In a memorandum filed Tuesday, AAI countered that it never claimed that telematics could not be disabled just in Massachusetts, and argued that the point is moot, because that action would only allow OEMs to “avoid” the law’s requirements, rather than comply with them. Compliance, the group said, would require the creation, testing and adoption of a new platform, something not possible under the law’s timetable.
In the 45-minute remote hearing on Thursday, Woodlock showed no inclination to pursue those arguments, but instead expressed interest in exploring the “associational standing” between AAI and its members.
Although SOA is a member of AAI, and presumably has helped pay for the legal challenge to the law, Woodlock said, it has also voluntarily pulled the plug on StarLink, even though Healey has so far stipulated that her office will not enforce the law while the legal process is continuing. “What do you do when members of an association want to work both sides of the street?” he asked.
Woodlock said he might wish to see the communications among AAI and its members “about what members are going to do” on this issue, and signaled that he would not be sympathetic to any attempts to claim attorney-client privilege.
The judge noted that one case that the U.S. Supreme Court has been asked to rule on could have an effect on the Massachusetts case. Volkswagen AG has asked the high court to reverse an Ohio court ruling that allowed that state to proceed with a lawsuit over its diesel emissions scandal and manipulation of emissions control systems.
Although there are significant differences in the two cases, there are enough similarities to suggest that a broad ruling by the Supreme Court could have an impact on the Massachusetts law, Woodlock said. The court is expected to decide whether to take up the case relatively soon.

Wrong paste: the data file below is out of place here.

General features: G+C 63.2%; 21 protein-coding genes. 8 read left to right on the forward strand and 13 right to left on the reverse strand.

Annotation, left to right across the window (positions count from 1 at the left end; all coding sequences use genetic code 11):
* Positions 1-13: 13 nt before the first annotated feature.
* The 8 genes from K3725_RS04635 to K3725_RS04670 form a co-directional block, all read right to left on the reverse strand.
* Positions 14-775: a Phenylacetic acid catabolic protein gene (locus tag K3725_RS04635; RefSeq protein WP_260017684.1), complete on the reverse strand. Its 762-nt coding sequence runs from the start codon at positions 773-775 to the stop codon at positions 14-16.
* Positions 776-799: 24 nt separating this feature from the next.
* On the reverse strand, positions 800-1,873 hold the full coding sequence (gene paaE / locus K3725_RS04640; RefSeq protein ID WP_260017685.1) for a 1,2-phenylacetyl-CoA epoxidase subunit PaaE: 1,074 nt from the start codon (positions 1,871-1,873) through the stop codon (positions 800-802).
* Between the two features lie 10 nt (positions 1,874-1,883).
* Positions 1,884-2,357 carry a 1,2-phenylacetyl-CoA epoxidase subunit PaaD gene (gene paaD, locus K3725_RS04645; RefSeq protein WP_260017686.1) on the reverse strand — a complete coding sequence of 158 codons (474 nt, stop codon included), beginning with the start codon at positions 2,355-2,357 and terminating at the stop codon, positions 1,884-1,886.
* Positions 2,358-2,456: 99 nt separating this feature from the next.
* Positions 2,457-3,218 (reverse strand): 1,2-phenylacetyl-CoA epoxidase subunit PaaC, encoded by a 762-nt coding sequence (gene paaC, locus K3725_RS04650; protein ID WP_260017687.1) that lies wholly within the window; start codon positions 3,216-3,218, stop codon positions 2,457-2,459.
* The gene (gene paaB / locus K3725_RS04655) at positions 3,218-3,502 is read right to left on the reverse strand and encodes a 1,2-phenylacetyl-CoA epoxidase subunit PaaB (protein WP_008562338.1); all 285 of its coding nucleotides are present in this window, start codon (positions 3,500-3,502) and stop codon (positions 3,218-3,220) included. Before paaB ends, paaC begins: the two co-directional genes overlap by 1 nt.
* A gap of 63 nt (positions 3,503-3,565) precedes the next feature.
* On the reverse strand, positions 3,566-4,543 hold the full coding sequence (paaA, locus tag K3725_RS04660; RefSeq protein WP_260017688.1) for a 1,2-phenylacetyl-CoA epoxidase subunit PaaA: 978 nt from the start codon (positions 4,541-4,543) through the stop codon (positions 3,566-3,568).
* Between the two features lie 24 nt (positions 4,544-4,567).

Woodlock has asked both parties to prepare briefs addressing that case, in the event that it is considered by the high court.
The AAI has argued that the new Massachusetts law would require OEMs to introduce cybersecurity risks to their vehicles, and that the 2022 model year time frame makes designing, testing and implementing meaningful countermeasures impossible.
Proponents said the measure, which augments the state’s original Right to Repair law passed in 2012, guarantees that as technology advances, drivers can continue to get their cars repaired where they want.
Featured image: A wooden gavel in front of the Massachusetts state flag. (Baris-Ozer/iStockphoto)
A portion of a window sticker for a 2022 Subaru Outback provided by a Massachusetts buyer to the attorney general. (Provided by the Massachusetts Attorney General’s Office.)
U.S. Massachusetts District Court Judge Douglas Woodlock. (Provided by U.S. Massachusetts District Court)